The Tamron 90mm f/2.8 Di VC USD Macro has to been given the added reference number of ‘F017’ simply because it’s got the exact name as the previous model. The other word that is significant is ‘Macro’ as the lens has a true 1:1 ratio or 1x maximum magnification, which means subjects can be at infinity or big enough to fill the frame. Very handy indeed.
As a macro lens the focal length falls in the middle of the range, being slightly wider than what is usual for a macro lens, but it’s also a nice focal length for a variety of applications. An obvious one would be for portraits, which usually starts with an 85mm focal length, so the Tamron SP 90mm F/2.8 is at least near. This means the lens can swap between portrait shots then straight into small details without a lens change.
The Tamron SP 90mm F/2.8 has a simple and straightforward design that is elegant in appearance. The barrel is made from aluminium alloy and feels extremely solid. A large front focusing ring is accompanied by three switches and a distance scale. The three switches comprise of a Focus Limiter to optimize the autofocus, an AF/MF switch and lastly the VC On/Off to control the image stabilization. The lens is rated as moisture resistant and has a mount gasket and very good seals on other parts of the lens. The total aperture range goes from f/2.8-32, through nine rounded aperture blades, a fluorine coated front element and weighs in at 610g. The filter size is the more unusual 62mm and with all focusing done internally with internal rotation, you can use any type of filter you like. The Tamron HF017 lens hood is also included, which is a simple and straight design, which stores nicely on the lens when reversed. The lens is also compatible with Tamron’s TAP-in Console, for fine tuning autofocus and any firmware updates. Lens mounts available are for the Canon EF, Nikon F and Sony A, but with no VC.
The lens can also be used on APS-C sensor cameras which will produce a 144mm focal length, which will essentially produce tighter shoots and possibly more useful for macro work. The f/2.8 aperture may seem at first not as wide as expected on a prime lens, but f/2.8 is still capable of producing nice bokeh and lets in enough light to be versatile.
The Vibration Compensation (VC) is a nice addition to this lens and works very well. Tamron hasn’t given a stop rating, but it’s in the vicinity of three stops, which is good enough to get some relatively low shutter speeds while still handheld.
The autofocus distance range switch provides ranges of 1.64′ (0.5m) – 8 and 0.98′ (0.3m) – 1.64′ (0.5m) to provide better autofocusing, especially for Macro work. The autofocus system works very well, very quietly and especially with central focus points. There is always fast focusing with this lens and it only starts to struggle in very low light.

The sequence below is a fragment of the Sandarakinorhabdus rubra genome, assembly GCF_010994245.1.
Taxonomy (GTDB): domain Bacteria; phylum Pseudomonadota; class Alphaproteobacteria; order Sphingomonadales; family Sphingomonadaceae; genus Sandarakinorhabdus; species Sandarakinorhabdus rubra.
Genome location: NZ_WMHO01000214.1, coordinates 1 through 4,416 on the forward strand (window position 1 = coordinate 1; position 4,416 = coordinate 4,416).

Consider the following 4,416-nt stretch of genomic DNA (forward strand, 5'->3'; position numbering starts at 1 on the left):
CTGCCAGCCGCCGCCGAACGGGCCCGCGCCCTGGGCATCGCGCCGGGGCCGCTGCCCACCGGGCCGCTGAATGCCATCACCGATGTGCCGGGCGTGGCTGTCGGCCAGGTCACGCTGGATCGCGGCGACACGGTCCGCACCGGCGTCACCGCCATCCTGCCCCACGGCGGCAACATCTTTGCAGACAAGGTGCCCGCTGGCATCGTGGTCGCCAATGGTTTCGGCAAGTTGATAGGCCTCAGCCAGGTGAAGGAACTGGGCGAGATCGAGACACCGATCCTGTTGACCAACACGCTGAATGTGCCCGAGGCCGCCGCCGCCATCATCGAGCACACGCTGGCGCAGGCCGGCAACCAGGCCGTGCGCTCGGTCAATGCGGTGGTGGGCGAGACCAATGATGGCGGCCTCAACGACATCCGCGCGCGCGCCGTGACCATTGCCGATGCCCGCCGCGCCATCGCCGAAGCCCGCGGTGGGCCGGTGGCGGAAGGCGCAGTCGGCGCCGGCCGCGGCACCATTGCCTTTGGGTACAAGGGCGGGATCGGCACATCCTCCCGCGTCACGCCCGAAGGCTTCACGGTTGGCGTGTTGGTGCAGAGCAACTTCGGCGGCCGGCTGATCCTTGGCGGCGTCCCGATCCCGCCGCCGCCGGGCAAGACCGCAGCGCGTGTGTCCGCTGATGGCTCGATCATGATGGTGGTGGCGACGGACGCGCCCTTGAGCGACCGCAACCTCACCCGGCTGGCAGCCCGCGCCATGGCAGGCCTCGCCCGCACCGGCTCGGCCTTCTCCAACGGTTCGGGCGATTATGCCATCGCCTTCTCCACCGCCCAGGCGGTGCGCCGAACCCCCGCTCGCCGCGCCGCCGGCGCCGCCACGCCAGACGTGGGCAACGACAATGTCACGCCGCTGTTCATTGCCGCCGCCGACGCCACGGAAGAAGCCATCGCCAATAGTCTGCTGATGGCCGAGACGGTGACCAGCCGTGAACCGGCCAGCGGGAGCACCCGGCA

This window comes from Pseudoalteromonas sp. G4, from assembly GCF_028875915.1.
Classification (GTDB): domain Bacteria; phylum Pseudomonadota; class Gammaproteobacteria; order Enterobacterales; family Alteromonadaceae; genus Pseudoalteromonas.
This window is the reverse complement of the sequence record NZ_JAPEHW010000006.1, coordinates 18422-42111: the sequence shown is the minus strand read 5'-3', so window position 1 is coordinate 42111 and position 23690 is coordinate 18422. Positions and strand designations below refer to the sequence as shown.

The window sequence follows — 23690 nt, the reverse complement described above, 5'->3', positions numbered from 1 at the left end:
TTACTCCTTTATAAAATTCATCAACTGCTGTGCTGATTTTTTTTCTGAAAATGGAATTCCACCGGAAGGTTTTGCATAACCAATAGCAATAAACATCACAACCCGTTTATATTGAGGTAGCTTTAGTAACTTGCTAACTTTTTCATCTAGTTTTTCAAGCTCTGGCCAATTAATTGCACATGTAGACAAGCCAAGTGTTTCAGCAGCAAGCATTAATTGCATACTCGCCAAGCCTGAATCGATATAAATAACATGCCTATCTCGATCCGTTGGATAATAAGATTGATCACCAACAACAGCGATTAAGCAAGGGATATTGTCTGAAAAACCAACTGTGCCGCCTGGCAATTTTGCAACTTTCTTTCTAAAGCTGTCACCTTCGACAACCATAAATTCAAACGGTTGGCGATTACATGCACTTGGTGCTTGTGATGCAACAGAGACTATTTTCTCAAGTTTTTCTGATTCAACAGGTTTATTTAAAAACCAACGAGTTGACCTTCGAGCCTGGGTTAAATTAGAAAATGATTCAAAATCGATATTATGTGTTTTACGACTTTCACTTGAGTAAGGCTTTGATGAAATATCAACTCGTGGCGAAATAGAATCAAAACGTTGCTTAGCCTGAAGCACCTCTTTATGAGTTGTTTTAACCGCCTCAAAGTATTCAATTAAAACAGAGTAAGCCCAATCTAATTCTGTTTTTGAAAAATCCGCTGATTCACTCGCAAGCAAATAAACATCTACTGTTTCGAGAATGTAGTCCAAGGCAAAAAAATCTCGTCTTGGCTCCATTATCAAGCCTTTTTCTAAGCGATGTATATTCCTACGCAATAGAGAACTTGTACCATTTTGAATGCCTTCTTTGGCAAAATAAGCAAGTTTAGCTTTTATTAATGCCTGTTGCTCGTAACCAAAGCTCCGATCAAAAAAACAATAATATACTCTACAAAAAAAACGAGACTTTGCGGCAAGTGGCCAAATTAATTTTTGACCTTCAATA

The first thing to notice with this lens is that it is pretty sharp when wide open at f/2.8. The lens hits its optimum when stopped down to f/4, providing the best corner to corner sharpness. The center of the frame is impressively sharp at f/2.8 and although ultimate sharpness comes in at f/5.6, the lens is very impressive across the range.
Levels of vignetting are reasonable at f/2.8 and completely gone by f/8. The same goes for chromatic aberration and Lateral CA which can always be rectified in postproduction.
Bokeh is very pleasing with the lens, producing almost rounded highlights via the a 9 blade diaphragm. Background elements blend into each other nicely and the lens also copes with relatively busy backgrounds. Maybe not as pleasing as a lens with a more shallow depth of field, but the f/2.8 was probably included as the lens also performs macro work.
Image quality is overall very good and as this lens doubles as a Macro, sharpness and color rendition are very good at this price point.
How Does It Compare?
Comparing the Tamron SP 90mm F/2.8 against competitors provides different focal lengths with most of the others being around 100-105mm. Tokina produces a 100mm lens which is at the bottom of the price range and in this case, it’s better to save up for the Tamron. At the other end of the spectrum is the Zeiss Milvus 100mm f/2 lens which goes wider, but is only manual focus and doesn’t have any image stabilization. It may be slightly better optically, but it’s also far more expensive a lens.
The nearest comparison is the Sigma 105mm OS Macro lens which has comparable optics and also works in the Macro field. Compared to the old model, the F017 performs better, especially wide open, but not significantly more after f/4.
Tamron is definitely producing some class beating lenses and the Tamron SP 90mm F/2.8 is no exception. The lens produces very good image quality, with sharp images across the board and most importantly at a very good price point. The Macro facility will give any photographer plenty of room for creativity, all packaged up in a nice simplistic design. If you need a portrait and Macro lens in one without breaking the bank you should definitely shortlist this lens.
No f/1.8 or below